It has been a beautiful spring in Rhode Island (so far). After more than a week of consecutive sunny days in the fifties and sixties, followed by two or three days of the sort of showers that humans grumble about but flowers and grass love, all of the growing things in the yard were smiling when I left for campus this morning. This all reminds me of my first Minnesota spring four years ago as I entered my last few weeks of sabbatical.
Leave it to me to go on sabbatical to central Minnesota, arriving in the middle of January. But after many bone-chilling and ass-freezing weeks, spring finally arrived. Autumn has always been my favorite season and probably will remain so, but I must admit I’ve never really given spring a chance. Spring comes slowly and late to northern Vermont where I grew up (sort of like it does to Minnesota), accompanied by lots of mud. The real problem with spring, though, is that shortly after its arrival my allergies arrive. From late April to late May, basically the amount of time it takes all of the various trees to get with it and produce some leaves, my body has a fit. I remember some Vermont springs when my eyes reacted so violently to tree pollen that the inside lining of my eyelids began to peel away. Fortunately, there are allergy medicines available now that no one had even thought of fifty years ago, medicines that make it possible for me to function reasonably well during allergy season.
The arrival of Minnesota spring coincided with my finally pulling the trigger on a purchase Jeanne and I had talked about for a while—a digital camera. We are both the world’s worst picture takers. Well I guess we can’t both be the worst—let’s just say that we are the world’s worst picture-taking couple (although we are photogenic). It’s not that we take bad pictures. It’s that we don’t take any pictures at all. On many occasions we’ve at least remembered to throw a disposable camera into the car or my backpack (Jeanne doesn’t carry a purse), swearing to God that this time the trip, wedding, birthday celebration, whatever, is going to be memorialized forever with disposable camera pictures. And every time we return with the camera in the same place we originally put it, having forgotten that we had it with us. Fortunately neither of my sons has ever showed much interest in seeing pictures of what’s happened in the past twenty years, because judging from the amount of pictures recording those years, nothing happened.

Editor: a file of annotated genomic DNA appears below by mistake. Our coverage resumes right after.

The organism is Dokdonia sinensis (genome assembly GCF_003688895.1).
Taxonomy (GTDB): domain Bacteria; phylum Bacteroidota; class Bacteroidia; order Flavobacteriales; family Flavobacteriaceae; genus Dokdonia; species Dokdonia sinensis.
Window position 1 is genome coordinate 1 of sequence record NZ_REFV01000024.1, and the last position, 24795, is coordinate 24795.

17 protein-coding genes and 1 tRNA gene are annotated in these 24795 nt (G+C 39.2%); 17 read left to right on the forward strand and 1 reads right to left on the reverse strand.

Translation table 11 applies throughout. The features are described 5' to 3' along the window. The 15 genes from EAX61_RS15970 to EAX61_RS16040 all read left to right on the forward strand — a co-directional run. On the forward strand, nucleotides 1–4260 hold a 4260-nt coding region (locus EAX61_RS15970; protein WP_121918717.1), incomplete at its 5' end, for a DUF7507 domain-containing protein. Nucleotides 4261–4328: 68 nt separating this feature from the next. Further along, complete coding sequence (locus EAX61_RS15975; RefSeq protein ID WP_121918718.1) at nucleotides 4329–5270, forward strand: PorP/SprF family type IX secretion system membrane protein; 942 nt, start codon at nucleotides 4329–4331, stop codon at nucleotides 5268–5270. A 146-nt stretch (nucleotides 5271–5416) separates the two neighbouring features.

Given that the St. John’s University campus where I was spending sabbatical as a supposed scholar is located in the middle of a wildlife refuge with miles of walking trails, I figured that perhaps this was a good time to finally purchase a digital camera. I went into Best Buy, headed for the digital camera section, and soon was joined by a very helpful young saleswoman. She offered to help me choose between the several camera specimens priced above $500, and I cut her off short. “You’ll never meet anyone more ignorant about digital cameras,” I confessed. “I need something $150 or under, preferably something that a trained monkey could take pictures with.” She smiled as she thought “I’ve heard this one before—you can’t be that ignorant about picture-taking,” but when I added “Here’s how behind the times I am with cameras; my wife and I have been using disposable cameras,” she looked at me as if I was either from Pluto or was a well-groomed Cro-Magnon man. I walked out of Best Buy in less than fifteen minutes having spent $171 (including tax) for a camera, carrying bag, and a super-duper memory card (she even had to explain to me what that is). I spent that evening at my ecumenical institute apartment charging the camera battery, reading a bit of the user’s manual, practicing taking pictures of the TV, my foot as I reclined in my chair, and a couple of accidental ones of the ceiling, and I was all set.